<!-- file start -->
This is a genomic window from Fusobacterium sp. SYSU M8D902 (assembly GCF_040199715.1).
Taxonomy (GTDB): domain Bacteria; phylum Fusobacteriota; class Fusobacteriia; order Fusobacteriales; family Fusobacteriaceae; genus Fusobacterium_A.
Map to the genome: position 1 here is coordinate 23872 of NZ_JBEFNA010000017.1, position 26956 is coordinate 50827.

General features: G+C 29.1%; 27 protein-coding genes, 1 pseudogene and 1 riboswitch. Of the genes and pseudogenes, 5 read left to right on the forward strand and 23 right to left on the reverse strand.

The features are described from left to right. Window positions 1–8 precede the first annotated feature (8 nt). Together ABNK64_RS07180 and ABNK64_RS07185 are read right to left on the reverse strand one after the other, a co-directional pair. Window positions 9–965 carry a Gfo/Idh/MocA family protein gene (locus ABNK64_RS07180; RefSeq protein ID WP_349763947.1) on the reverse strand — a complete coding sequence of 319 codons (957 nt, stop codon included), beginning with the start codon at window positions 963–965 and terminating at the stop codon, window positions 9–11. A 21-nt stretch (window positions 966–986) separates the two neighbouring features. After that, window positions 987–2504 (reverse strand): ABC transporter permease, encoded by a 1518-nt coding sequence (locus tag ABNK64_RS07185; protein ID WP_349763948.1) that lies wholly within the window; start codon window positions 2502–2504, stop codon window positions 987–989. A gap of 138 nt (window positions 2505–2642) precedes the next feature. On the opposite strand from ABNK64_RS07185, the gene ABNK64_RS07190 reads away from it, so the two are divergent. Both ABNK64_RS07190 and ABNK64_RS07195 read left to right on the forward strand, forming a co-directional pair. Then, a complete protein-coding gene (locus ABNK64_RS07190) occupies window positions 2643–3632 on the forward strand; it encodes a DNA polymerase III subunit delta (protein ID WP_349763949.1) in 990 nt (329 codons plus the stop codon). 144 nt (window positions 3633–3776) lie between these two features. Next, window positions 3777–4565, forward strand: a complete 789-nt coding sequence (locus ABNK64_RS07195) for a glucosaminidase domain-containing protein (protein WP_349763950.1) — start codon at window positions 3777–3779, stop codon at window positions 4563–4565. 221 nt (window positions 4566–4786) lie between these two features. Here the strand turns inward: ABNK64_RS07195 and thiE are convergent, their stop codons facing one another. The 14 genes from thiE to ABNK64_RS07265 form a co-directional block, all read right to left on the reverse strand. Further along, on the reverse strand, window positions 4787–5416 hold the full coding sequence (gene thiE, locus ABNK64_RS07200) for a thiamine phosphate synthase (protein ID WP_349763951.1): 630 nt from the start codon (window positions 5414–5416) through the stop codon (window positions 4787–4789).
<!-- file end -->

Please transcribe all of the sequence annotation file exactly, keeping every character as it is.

This is a genomic window from Fusobacterium sp. SYSU M8D902 (assembly GCF_040199715.1).
Taxonomy (GTDB): domain Bacteria; phylum Fusobacteriota; class Fusobacteriia; order Fusobacteriales; family Fusobacteriaceae; genus Fusobacterium_A.
Map to the genome: position 1 here is coordinate 23872 of NZ_JBEFNA010000017.1, position 26956 is coordinate 50827.

General features: G+C 29.1%; 27 protein-coding genes, 1 pseudogene and 1 riboswitch. Of the genes and pseudogenes, 5 read left to right on the forward strand and 23 right to left on the reverse strand.

The features are described from left to right. Window positions 1–8 precede the first annotated feature (8 nt). Together ABNK64_RS07180 and ABNK64_RS07185 are read right to left on the reverse strand one after the other, a co-directional pair. Window positions 9–965 carry a Gfo/Idh/MocA family protein gene (locus ABNK64_RS07180; RefSeq protein ID WP_349763947.1) on the reverse strand — a complete coding sequence of 319 codons (957 nt, stop codon included), beginning with the start codon at window positions 963–965 and terminating at the stop codon, window positions 9–11. A 21-nt stretch (window positions 966–986) separates the two neighbouring features. After that, window positions 987–2504 (reverse strand): ABC transporter permease, encoded by a 1518-nt coding sequence (locus tag ABNK64_RS07185; protein ID WP_349763948.1) that lies wholly within the window; start codon window positions 2502–2504, stop codon window positions 987–989. A gap of 138 nt (window positions 2505–2642) precedes the next feature. On the opposite strand from ABNK64_RS07185, the gene ABNK64_RS07190 reads away from it, so the two are divergent. Both ABNK64_RS07190 and ABNK64_RS07195 read left to right on the forward strand, forming a co-directional pair. Then, a complete protein-coding gene (locus ABNK64_RS07190) occupies window positions 2643–3632 on the forward strand; it encodes a DNA polymerase III subunit delta (protein ID WP_349763949.1) in 990 nt (329 codons plus the stop codon). 144 nt (window positions 3633–3776) lie between these two features. Next, window positions 3777–4565, forward strand: a complete 789-nt coding sequence (locus ABNK64_RS07195) for a glucosaminidase domain-containing protein (protein WP_349763950.1) — start codon at window positions 3777–3779, stop codon at window positions 4563–4565. 221 nt (window positions 4566–4786) lie between these two features. Here the strand turns inward: ABNK64_RS07195 and thiE are convergent, their stop codons facing one another. The 14 genes from thiE to ABNK64_RS07265 form a co-directional block, all read right to left on the reverse strand. Further along, on the reverse strand, window positions 4787–5416 hold the full coding sequence (gene thiE, locus ABNK64_RS07200) for a thiamine phosphate synthase (protein ID WP_349763951.1): 630 nt from the start codon (window positions 5414–5416) through the stop codon (window positions 4787–4789).